GENEVA (Reuters) - China, Russia and the United States said on Monday they were taking an interest in Brexit, a World Trade Organization source said, after a question about a tricky but vital reform required by Britain arose at the Geneva-based trade body.
The question, posed at the WTO’s agriculture committee by Indonesia, was about how Britain would handle its agricultural tariff system and preferential trade scheme for poorer countries after Britain leaves the European Union.
The United States, Argentina, China and Russia all registered their interest in the matter, the WTO source said.
The European Union’s brief answer was that the EU common external policy still applied to Britain as an EU member state, and although it was not possible to answer immediately, a more substantive reply would be provided in due course.
Trade diplomats say the agricultural tariff question is the stickiest problem facing Britain as it prepares to establish its own distinct terms of trade at the WTO.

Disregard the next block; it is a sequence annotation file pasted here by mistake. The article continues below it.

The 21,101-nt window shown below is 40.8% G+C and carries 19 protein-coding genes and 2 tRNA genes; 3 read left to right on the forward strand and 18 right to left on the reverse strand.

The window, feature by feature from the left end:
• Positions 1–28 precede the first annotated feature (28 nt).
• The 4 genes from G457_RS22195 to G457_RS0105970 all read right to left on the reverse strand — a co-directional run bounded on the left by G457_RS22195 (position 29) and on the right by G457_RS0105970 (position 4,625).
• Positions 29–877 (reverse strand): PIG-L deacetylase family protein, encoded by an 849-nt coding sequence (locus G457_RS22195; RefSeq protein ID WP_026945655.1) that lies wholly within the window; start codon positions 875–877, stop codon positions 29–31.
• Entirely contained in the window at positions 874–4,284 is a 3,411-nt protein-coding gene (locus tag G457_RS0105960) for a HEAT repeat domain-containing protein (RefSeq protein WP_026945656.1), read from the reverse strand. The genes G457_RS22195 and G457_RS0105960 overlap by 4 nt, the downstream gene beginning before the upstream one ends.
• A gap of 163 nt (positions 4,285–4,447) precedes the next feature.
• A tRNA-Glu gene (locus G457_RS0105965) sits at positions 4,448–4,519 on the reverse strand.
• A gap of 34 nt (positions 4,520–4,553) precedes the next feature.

Britain is a member of the WTO in its own right but its terms of trade are not spelled out separately in its own “trade schedules”, the WTO document setting out each member’s obligations. Instead, Britain uses the collective EU schedules.
For the most part, creating its own schedules will simply mean copying and pasting from the EU.
But agricultural tariffs and subsidies cannot simply be copied from the EU: Britain will need to get the rest of the 164-member WTO to agree on how much it can subsidise its farmers and how many tonnes of agricultural commodities such as beef or wheat it will import at a low tariff.
Agricultural producers such as Argentina could try to use the negotiation to increase their exports to the newly independent British markets, which may be resisted by British farmers.
Britain wants to smooth the way for its new WTO schedules by ensuring all other countries are happy with its plans before it officially proposes its new WTO terms. British Trade Minister Liam Fox said last December the process had begun.
But diplomats say some WTO members can always be relied on to use even simple negotiations as bargaining chips.
Henri Getaz, the Swiss diplomat in charge of Brexit negotiations for his country, said at the end of January that Switzerland regarded the negotiation of Britain’s new schedules as a potential win-win, but other countries might not.
“Of course there are 160 or so more members in the organisation that might be tempted to take this as an opportunity to negotiate more market access, and I don’t know how this will work,” he said.
Editing by Hugh Lawson
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